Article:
There seems to be little agreement on relationship between mental health status and overtime work. The present study was therefore conducted in order to determine whether depression status is affected by overtime work or job stress. Participants in this study were 805 full-time non-shift employees (mean age : 39.2±9.6 years) of a manufacturing company in Japan. Participants completed self-administered questionnaires comprised of sociodemographic and lifestyle items. In addition, participants completed the Japanese version of the Job Content Questionnaire and the Center for Epidemiological Studies-Depression Scale. Questionnaire data indicated that 293 (36.4%) participants had depression. Sociodemographic and lifestyle factors that were significantly associated with depression according to χ2 tests were age, marital state, exercise habits, sleeping duration, job stress, job support from supervisors or coworkers, physical load, and postural load. In stepwise logistic regression analysis, high strain jobs were more likely to be significantly associated with depression than active jobs. Furthermore, lack of job support from supervisors or coworkers and high postural load were more common among participants with depression. No significant association was observed between depression and overtime working. In high strain jobs, overtime work was significant associated with depression ; however, this association was not observed for low strain, passive, or active jobs. Among the participants with a high strain jobs, odds ratio for depression of more than 60 hours overtime working per month was 10.14 (95%CI, 2.22-46.35) as compared with less than 30 hours overtime working per month in stepwise logistic regression analysis. In conclusion, overtime work was found to be associated with increased risk of depression for employees characterized as having high strain jobs.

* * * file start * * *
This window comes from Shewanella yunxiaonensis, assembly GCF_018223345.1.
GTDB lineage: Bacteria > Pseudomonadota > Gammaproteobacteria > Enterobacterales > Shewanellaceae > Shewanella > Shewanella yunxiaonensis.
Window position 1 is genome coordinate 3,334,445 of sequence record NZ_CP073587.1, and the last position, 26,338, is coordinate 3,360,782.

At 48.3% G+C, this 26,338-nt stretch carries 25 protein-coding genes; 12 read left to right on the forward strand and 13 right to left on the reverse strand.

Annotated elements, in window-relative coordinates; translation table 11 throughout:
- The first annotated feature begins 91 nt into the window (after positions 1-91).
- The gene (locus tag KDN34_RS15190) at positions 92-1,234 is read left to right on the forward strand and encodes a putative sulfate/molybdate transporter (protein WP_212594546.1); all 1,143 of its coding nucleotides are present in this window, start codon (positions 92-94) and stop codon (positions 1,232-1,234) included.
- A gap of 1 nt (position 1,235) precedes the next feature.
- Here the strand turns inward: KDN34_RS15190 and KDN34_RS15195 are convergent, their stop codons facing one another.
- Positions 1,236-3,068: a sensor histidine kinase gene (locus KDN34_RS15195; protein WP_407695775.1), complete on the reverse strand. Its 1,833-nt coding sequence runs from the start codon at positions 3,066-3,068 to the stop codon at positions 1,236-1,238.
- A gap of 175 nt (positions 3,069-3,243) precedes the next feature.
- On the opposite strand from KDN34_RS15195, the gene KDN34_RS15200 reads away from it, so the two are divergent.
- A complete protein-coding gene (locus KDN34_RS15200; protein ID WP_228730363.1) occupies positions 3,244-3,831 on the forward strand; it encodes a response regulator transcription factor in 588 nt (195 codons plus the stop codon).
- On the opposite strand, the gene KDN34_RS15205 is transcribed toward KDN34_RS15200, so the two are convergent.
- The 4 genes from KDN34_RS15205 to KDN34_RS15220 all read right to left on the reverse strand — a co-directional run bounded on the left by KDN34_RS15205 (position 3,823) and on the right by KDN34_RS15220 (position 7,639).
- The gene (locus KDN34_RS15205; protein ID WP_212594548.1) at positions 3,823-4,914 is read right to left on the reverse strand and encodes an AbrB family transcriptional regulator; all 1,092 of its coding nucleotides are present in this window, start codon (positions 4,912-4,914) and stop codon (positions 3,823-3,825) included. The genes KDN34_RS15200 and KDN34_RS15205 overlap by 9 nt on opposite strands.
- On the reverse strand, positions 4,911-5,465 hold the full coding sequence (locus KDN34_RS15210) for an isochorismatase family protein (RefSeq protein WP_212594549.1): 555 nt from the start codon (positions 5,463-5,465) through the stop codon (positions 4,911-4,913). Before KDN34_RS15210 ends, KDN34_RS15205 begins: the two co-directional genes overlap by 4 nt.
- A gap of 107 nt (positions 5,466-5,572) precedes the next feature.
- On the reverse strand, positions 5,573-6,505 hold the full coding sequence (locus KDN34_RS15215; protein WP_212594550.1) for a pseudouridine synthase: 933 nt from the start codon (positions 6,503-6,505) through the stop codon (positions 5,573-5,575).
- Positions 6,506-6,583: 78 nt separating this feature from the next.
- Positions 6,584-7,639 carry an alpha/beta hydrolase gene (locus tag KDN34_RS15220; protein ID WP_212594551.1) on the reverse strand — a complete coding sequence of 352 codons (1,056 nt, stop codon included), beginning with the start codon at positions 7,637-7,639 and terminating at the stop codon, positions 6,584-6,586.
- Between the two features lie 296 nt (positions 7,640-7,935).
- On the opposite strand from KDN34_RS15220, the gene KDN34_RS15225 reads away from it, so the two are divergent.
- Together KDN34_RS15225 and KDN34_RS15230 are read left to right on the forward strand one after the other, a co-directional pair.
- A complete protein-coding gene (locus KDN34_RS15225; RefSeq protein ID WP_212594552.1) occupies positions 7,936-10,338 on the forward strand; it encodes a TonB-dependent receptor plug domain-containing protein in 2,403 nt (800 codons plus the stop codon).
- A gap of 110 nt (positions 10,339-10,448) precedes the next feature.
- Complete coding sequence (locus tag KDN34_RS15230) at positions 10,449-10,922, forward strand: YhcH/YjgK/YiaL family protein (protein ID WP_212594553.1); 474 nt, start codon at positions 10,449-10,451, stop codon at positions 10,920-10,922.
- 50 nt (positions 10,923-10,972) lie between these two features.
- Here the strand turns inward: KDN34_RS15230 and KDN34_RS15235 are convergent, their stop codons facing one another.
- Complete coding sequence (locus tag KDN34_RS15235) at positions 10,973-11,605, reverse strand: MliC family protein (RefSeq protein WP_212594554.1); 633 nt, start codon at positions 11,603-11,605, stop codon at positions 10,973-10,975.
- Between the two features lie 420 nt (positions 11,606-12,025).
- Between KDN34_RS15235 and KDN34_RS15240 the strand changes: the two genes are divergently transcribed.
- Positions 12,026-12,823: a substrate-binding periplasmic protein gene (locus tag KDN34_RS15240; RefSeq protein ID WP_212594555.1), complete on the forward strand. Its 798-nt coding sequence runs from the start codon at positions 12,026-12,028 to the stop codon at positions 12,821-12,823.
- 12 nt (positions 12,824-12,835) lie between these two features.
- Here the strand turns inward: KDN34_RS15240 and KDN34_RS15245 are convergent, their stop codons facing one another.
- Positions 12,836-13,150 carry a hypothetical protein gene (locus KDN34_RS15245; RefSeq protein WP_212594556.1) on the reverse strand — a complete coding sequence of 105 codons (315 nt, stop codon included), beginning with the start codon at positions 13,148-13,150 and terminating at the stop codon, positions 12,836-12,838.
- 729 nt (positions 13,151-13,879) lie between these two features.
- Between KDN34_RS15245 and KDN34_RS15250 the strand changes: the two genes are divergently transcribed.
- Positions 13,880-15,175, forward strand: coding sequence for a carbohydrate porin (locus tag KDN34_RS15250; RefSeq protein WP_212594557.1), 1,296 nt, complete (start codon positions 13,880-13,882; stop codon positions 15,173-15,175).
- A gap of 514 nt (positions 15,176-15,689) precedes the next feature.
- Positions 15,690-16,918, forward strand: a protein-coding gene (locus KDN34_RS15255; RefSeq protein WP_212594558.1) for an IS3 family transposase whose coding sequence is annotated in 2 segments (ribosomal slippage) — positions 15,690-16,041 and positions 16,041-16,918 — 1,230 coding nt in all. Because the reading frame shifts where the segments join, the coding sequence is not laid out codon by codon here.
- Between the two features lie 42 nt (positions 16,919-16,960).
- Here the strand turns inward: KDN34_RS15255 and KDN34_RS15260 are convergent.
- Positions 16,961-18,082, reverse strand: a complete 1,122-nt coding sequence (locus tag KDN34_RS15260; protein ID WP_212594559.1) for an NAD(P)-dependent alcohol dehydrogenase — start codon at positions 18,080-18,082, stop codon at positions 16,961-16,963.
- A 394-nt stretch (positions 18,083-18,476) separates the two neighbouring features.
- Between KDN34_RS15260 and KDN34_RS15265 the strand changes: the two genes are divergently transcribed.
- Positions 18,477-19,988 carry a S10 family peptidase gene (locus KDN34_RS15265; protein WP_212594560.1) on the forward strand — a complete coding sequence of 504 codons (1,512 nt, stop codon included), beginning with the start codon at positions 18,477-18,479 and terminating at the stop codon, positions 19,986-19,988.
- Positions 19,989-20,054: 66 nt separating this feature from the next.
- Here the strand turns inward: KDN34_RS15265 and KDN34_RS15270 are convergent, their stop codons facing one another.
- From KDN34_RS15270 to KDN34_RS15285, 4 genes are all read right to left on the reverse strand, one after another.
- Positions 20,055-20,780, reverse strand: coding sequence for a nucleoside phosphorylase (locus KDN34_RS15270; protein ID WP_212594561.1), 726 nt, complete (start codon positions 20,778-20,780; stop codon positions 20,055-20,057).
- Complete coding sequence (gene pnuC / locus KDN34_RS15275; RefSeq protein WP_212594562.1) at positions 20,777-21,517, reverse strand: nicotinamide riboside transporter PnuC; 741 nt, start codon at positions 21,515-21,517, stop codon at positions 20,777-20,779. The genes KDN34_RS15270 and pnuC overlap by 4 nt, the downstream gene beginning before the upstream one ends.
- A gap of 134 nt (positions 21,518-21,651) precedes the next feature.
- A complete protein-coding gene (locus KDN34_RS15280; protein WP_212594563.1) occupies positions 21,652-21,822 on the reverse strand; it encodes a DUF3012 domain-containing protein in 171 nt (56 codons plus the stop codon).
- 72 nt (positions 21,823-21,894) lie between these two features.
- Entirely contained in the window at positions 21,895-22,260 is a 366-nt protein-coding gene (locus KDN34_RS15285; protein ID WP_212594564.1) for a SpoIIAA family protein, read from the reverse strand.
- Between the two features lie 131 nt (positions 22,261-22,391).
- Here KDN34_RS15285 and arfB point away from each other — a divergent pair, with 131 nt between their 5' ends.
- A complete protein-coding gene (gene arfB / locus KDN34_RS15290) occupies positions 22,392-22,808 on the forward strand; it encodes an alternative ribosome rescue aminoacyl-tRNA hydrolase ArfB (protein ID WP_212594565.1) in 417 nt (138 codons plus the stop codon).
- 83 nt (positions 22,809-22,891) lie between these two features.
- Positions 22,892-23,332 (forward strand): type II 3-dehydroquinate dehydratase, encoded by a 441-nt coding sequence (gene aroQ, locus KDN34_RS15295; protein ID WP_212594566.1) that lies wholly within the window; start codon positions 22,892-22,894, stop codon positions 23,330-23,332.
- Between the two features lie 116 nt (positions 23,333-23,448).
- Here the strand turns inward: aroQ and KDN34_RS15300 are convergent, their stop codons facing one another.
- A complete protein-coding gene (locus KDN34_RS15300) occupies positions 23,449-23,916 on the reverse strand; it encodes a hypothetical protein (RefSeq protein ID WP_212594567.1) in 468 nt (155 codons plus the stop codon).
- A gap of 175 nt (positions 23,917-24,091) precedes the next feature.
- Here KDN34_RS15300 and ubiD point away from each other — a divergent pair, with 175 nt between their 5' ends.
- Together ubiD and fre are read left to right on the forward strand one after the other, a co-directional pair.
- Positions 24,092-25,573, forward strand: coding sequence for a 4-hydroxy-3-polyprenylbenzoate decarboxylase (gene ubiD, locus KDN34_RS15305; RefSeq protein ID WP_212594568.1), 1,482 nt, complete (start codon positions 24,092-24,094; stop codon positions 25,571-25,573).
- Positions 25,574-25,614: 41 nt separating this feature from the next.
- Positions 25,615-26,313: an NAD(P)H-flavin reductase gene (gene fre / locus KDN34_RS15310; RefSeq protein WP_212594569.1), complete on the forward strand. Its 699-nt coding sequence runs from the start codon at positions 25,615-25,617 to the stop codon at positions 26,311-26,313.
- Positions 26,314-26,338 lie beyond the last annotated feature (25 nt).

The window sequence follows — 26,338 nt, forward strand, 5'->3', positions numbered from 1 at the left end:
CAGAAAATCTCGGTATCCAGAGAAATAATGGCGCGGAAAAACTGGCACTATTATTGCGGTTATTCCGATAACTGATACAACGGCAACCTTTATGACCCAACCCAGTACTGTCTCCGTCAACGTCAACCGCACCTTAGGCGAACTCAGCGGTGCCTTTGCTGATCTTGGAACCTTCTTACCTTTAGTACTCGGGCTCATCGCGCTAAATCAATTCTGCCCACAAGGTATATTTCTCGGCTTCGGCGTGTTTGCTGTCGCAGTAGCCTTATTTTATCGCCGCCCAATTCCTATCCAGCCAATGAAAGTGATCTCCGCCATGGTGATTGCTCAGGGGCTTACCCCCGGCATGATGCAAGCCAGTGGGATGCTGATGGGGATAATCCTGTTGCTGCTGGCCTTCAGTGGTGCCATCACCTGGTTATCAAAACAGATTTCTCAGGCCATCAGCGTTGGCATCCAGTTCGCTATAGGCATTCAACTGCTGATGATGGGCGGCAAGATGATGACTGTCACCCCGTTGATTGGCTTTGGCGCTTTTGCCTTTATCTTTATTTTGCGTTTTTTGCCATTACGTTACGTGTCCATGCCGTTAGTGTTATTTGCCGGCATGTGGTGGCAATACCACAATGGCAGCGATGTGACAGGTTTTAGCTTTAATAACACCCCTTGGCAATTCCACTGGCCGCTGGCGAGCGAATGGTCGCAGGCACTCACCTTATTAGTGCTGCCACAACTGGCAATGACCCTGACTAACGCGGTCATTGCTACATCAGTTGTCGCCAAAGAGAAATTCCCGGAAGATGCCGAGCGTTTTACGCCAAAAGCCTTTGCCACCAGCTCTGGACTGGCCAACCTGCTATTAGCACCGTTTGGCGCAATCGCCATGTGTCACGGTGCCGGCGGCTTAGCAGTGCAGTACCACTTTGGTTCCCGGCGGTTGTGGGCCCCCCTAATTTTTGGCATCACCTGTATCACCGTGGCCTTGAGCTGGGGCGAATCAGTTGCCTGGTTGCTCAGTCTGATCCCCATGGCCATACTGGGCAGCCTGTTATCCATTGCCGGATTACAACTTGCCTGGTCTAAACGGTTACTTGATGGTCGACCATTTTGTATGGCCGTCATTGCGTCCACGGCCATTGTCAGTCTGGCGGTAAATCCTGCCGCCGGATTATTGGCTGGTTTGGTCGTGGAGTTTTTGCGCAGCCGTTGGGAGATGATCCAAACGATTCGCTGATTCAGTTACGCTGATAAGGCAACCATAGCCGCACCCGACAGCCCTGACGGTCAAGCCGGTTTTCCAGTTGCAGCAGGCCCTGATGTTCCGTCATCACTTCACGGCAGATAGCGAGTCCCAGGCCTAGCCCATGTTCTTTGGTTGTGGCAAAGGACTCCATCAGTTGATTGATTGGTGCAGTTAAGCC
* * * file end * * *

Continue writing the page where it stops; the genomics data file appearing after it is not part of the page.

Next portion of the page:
The aim of this study was to clarify the use of health, medical and welfare services by patients with Parkinson’s disease (PD) and its related factors in Japan, seven years after implementation of Japan public nursing-care insurance system. A cross-sectional survey using an anonymous self-administered questionnaire was conducted from February to April 2007, and targeted 3500 of the total 5513 members from 14 of the 47 branches of the Japan Parkinson’s Disease Association (JPDA). Data were analyzed using χ2 test and t-test. Response rate of the survey was 52.0% (1813/3485). Participants who required higher levels of care reported the need for a greater degree of service usage as well as programs designed to minimize care needs. However, among those undergoing ambulatory rehabilitation, the proportion of participants who required low levels of care was high. Patients with few cohabitants use the various services quite heavily, even if they require low levels of care. Usage of services increased further in patients who required high levels of care and who had few cohabitants. Among those undergoing ambulatory rehabilitation, there was a trend toward high usage of services when cohabitant number was high. This study clarified the use of health, medical and welfare services and related issues among patients with PD in Japan, seven years after implementation of Japan public nursing-care insurance system.